Living Green

Ranking the best (and worst) countries.

By Matthew E. Kahn | PhD from Reader's Digest | October 2007

It’s an inescapable fact: People living in affluent countries tend to be better educated, enjoy a higher standard of living, live longer lives and have a brighter future. The downside: Their material wealth results in a larger carbon footprint.

Happily, their affluence and education makes people who live in these countries more likely to be aware and active when it comes to doing something about that footprint. Consider Norway (No. 3), which is party to more than 40 international environmental accords. It’s no coincidence that nearly all Norwegian children graduate from high school.

A Move to Improve
It’s in the interest of all countries for each one of them to gear public policy toward developing an informed citizenry. The goal should be an engaged, educated public that can act as a powerful antidote to environmental destruction.

Turn Things Around While There’s Still Time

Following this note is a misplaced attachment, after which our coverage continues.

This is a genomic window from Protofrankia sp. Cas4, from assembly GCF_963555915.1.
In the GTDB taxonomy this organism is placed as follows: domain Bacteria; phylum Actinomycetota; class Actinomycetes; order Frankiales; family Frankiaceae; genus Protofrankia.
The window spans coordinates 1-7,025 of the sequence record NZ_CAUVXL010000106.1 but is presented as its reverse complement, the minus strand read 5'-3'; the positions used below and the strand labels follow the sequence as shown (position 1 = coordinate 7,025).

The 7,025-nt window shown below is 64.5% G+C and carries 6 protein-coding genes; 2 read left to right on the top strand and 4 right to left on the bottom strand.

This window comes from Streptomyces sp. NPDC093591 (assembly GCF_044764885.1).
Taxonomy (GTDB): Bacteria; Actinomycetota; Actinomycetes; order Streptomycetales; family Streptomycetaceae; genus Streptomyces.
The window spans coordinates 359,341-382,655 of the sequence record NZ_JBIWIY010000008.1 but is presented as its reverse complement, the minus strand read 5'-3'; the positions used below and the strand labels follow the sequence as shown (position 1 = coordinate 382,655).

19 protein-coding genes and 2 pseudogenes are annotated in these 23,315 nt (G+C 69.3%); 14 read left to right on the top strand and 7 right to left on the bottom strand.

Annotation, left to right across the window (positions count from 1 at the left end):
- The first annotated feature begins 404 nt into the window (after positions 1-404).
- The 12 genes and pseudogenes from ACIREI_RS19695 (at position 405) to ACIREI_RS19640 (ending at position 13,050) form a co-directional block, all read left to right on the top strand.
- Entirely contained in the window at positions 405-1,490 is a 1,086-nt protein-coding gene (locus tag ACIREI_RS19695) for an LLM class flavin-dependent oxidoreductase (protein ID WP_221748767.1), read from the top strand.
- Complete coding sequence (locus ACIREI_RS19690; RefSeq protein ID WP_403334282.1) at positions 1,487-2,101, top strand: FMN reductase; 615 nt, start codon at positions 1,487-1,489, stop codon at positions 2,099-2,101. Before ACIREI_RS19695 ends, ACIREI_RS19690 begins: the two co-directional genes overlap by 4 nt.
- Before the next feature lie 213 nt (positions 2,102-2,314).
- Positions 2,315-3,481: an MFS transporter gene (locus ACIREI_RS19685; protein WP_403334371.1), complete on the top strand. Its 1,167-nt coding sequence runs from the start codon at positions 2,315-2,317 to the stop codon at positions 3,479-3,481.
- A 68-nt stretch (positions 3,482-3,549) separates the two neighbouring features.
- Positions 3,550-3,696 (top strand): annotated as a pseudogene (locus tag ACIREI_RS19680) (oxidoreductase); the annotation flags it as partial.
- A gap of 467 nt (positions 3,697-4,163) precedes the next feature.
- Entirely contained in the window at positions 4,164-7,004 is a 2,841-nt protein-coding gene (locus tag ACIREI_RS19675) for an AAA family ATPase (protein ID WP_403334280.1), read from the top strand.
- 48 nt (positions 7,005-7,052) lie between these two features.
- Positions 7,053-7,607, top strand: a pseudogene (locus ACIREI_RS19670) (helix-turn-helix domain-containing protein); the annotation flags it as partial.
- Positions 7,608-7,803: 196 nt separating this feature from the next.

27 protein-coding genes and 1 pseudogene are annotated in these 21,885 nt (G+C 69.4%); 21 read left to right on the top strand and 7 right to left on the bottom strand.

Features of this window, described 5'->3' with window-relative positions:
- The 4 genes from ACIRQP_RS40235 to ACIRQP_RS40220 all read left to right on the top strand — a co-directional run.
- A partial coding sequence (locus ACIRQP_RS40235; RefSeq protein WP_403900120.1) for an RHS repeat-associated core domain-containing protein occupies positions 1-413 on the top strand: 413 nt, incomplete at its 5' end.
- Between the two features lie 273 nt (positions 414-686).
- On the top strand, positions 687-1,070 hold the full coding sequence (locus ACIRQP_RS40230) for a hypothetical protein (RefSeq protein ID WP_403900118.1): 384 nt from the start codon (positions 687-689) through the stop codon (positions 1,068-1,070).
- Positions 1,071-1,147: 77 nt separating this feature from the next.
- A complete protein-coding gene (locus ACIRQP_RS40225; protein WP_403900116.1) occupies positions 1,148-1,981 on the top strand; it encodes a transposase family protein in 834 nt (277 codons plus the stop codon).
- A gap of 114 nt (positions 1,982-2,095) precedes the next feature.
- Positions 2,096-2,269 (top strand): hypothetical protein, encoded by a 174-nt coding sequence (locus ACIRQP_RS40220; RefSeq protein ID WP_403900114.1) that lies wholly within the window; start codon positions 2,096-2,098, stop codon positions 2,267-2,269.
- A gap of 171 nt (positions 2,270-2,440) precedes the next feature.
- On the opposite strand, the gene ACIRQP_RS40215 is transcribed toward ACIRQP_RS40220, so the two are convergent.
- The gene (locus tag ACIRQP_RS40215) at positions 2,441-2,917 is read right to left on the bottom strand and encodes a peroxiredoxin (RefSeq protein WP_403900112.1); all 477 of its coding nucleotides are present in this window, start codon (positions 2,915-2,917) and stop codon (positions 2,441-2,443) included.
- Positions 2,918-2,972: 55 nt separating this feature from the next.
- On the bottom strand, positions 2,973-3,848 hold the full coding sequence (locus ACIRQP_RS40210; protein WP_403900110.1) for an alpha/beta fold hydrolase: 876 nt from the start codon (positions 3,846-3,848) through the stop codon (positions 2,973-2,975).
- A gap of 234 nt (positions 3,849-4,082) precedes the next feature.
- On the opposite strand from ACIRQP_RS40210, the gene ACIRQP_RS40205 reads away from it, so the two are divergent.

How great is the potential environmental impact of China (No. 84) on the rest of the world? Consider: If its car-ownership rate matched that of the United States, one billion cars would be on China’s roads. That would translate into total gas consumption of 520 billion gallons per year—nearly half the current world use. But setting aside that hypothetical, the sheer size of China’s population and the explosive growth of its economy are creating significant environmental pressures. For instance, in Beijing today, the level of one type of particularly harmful air pollution is more than four times the level in New York City.

There are signs the Chinese government is taking environmental problems seriously. Next year’s Summer Olympics in Beijing could be a major turning point. Following the lead of South Korea (No. 35), which made a major effort to clean up Seoul before the 1988 Summer Games, China has announced a number of ambitious green goals, including cutting the use of coal in half, eliminating 200 manufacturing plants in the Beijing suburbs and lowering sulfur levels in gasoline. The challenge now is hitting those targets.

A Move to Improve
Global environmental management requires global cooperation. That means Western nations need to move more quickly in sharing with China emerging technologies that can be used to develop clean, alternative energy.

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